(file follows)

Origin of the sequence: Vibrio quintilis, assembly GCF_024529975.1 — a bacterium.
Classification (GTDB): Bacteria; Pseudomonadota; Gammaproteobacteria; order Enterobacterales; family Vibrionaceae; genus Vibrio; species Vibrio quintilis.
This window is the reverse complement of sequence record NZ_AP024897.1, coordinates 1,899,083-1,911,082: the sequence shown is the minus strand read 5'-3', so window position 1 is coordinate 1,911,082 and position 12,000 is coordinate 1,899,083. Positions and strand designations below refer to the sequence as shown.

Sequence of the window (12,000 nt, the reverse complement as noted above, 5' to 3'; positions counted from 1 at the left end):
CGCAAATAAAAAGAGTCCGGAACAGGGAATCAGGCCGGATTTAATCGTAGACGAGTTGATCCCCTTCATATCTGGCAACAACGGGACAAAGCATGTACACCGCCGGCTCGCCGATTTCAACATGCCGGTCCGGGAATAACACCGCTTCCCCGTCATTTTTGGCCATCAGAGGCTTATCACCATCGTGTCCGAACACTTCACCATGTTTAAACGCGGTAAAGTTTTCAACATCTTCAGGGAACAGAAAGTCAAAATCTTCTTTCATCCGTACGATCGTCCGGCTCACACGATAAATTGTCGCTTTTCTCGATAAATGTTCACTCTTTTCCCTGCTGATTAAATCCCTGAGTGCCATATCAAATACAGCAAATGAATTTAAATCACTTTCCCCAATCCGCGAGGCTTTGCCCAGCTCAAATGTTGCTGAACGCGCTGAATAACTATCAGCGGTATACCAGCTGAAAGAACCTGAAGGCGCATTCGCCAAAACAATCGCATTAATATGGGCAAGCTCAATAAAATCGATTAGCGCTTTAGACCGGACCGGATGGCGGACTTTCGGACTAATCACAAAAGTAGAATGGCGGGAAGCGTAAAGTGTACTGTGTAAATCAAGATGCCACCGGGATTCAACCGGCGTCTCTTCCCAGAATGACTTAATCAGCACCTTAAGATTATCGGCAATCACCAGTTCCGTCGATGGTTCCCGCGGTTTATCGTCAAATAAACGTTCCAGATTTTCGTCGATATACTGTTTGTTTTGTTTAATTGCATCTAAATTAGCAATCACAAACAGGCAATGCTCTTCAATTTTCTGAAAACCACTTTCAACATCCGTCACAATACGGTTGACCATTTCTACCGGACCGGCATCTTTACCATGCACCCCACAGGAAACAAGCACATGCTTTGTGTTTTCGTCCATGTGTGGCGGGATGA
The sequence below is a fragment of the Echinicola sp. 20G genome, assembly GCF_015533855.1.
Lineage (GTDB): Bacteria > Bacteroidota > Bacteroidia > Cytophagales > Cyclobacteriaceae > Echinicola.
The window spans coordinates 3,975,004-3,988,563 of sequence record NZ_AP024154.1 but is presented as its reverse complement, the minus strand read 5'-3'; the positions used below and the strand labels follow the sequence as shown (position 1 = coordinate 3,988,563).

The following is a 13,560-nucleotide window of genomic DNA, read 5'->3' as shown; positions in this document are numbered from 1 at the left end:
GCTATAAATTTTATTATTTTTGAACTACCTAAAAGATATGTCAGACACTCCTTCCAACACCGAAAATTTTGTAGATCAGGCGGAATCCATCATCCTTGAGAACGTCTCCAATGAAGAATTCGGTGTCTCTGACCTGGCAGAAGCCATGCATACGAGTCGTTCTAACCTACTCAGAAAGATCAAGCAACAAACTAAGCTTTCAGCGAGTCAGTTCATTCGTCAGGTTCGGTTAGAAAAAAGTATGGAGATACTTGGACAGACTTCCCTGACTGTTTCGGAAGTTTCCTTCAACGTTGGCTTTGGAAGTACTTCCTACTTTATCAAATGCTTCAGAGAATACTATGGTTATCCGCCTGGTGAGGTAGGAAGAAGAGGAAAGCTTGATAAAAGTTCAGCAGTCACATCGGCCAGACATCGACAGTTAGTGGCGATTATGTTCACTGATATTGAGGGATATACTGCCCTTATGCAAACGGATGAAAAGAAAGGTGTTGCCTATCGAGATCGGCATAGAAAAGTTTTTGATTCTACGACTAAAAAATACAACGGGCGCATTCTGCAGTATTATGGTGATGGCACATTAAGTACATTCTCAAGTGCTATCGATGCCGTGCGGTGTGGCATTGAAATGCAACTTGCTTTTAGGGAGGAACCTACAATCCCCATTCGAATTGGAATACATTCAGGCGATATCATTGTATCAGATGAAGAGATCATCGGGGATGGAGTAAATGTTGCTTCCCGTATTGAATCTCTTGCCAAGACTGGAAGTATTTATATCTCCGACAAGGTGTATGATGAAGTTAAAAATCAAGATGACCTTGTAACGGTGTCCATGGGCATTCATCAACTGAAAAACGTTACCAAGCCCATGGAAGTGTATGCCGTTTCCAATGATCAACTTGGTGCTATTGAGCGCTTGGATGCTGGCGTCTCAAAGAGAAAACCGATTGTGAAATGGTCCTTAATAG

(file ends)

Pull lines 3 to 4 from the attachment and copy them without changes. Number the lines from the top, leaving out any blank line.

This window is the reverse complement of sequence record NZ_AP024897.1, coordinates 1,899,083-1,911,082: the sequence shown is the minus strand read 5'-3', so window position 1 is coordinate 1,911,082 and position 12,000 is coordinate 1,899,083. Positions and strand designations below refer to the sequence as shown.

Sequence of the window (12,000 nt, the reverse complement as noted above, 5' to 3'; positions counted from 1 at the left end):